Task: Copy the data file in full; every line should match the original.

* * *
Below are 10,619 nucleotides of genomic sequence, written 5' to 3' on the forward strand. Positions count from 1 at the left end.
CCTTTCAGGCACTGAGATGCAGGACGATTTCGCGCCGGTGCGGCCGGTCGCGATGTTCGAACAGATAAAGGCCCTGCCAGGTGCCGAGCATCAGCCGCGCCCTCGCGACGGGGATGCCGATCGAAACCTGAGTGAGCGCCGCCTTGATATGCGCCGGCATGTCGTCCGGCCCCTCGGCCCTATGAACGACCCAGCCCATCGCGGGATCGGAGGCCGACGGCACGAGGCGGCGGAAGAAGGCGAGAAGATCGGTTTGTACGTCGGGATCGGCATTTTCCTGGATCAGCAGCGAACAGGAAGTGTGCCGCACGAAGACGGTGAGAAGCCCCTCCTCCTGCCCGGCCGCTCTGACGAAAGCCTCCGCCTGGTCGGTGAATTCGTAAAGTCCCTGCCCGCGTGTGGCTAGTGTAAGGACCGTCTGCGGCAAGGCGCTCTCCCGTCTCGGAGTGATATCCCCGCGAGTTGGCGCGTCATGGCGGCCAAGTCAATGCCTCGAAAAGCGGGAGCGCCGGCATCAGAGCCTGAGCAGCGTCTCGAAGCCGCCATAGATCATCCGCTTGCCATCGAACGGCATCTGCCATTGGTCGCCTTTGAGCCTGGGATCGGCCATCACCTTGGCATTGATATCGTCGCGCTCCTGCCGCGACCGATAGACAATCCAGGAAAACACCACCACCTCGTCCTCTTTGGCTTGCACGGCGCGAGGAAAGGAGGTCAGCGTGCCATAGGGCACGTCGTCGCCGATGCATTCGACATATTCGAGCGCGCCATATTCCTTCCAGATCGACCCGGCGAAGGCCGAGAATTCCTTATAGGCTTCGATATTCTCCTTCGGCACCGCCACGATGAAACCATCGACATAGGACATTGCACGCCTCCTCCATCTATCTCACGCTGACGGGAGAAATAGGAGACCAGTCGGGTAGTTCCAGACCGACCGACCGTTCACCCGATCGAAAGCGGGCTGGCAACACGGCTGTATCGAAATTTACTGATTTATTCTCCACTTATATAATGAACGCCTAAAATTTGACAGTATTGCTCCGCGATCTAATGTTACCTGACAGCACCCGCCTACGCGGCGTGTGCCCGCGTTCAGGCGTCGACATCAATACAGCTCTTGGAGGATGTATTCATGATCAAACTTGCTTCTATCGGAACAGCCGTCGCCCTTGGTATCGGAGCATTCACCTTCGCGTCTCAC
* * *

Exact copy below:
Below are 10,619 nucleotides of genomic sequence, written 5' to 3' on the forward strand. Positions count from 1 at the left end.
CCTTTCAGGCACTGAGATGCAGGACGATTTCGCGCCGGTGCGGCCGGTCGCGATGTTCGAACAGATAAAGGCCCTGCCAGGTGCCGAGCATCAGCCGCGCCCTCGCGACGGGGATGCCGATCGAAACCTGAGTGAGCGCCGCCTTGATATGCGCCGGCATGTCGTCCGGCCCCTCGGCCCTATGAACGACCCAGCCCATCGCGGGATCGGAGGCCGACGGCACGAGGCGGCGGAAGAAGGCGAGAAGATCGGTTTGTACGTCGGGATCGGCATTTTCCTGGATCAGCAGCGAACAGGAAGTGTGCCGCACGAAGACGGTGAGAAGCCCCTCCTCCTGCCCGGCCGCTCTGACGAAAGCCTCCGCCTGGTCGGTGAATTCGTAAAGTCCCTGCCCGCGTGTGGCTAGTGTAAGGACCGTCTGCGGCAAGGCGCTCTCCCGTCTCGGAGTGATATCCCCGCGAGTTGGCGCGTCATGGCGGCCAAGTCAATGCCTCGAAAAGCGGGAGCGCCGGCATCAGAGCCTGAGCAGCGTCTCGAAGCCGCCATAGATCATCCGCTTGCCATCGAACGGCATCTGCCATTGGTCGCCTTTGAGCCTGGGATCGGCCATCACCTTGGCATTGATATCGTCGCGCTCCTGCCGCGACCGATAGACAATCCAGGAAAACACCACCACCTCGTCCTCTTTGGCTTGCACGGCGCGAGGAAAGGAGGTCAGCGTGCCATAGGGCACGTCGTCGCCGATGCATTCGACATATTCGAGCGCGCCATATTCCTTCCAGATCGACCCGGCGAAGGCCGAGAATTCCTTATAGGCTTCGATATTCTCCTTCGGCACCGCCACGATGAAACCATCGACATAGGACATTGCACGCCTCCTCCATCTATCTCACGCTGACGGGAGAAATAGGAGACCAGTCGGGTAGTTCCAGACCGACCGACCGTTCACCCGATCGAAAGCGGGCTGGCAACACGGCTGTATCGAAATTTACTGATTTATTCTCCACTTATATAATGAACGCCTAAAATTTGACAGTATTGCTCCGCGATCTAATGTTACCTGACAGCACCCGCCTACGCGGCGTGTGCCCGCGTTCAGGCGTCGACATCAATACAGCTCTTGGAGGATGTATTCATGATCAAACTTGCTTCTATCGGAACAGCCGTCGCCCTTGGTATCGGAGCATTCACCTTCGCGTCTCAC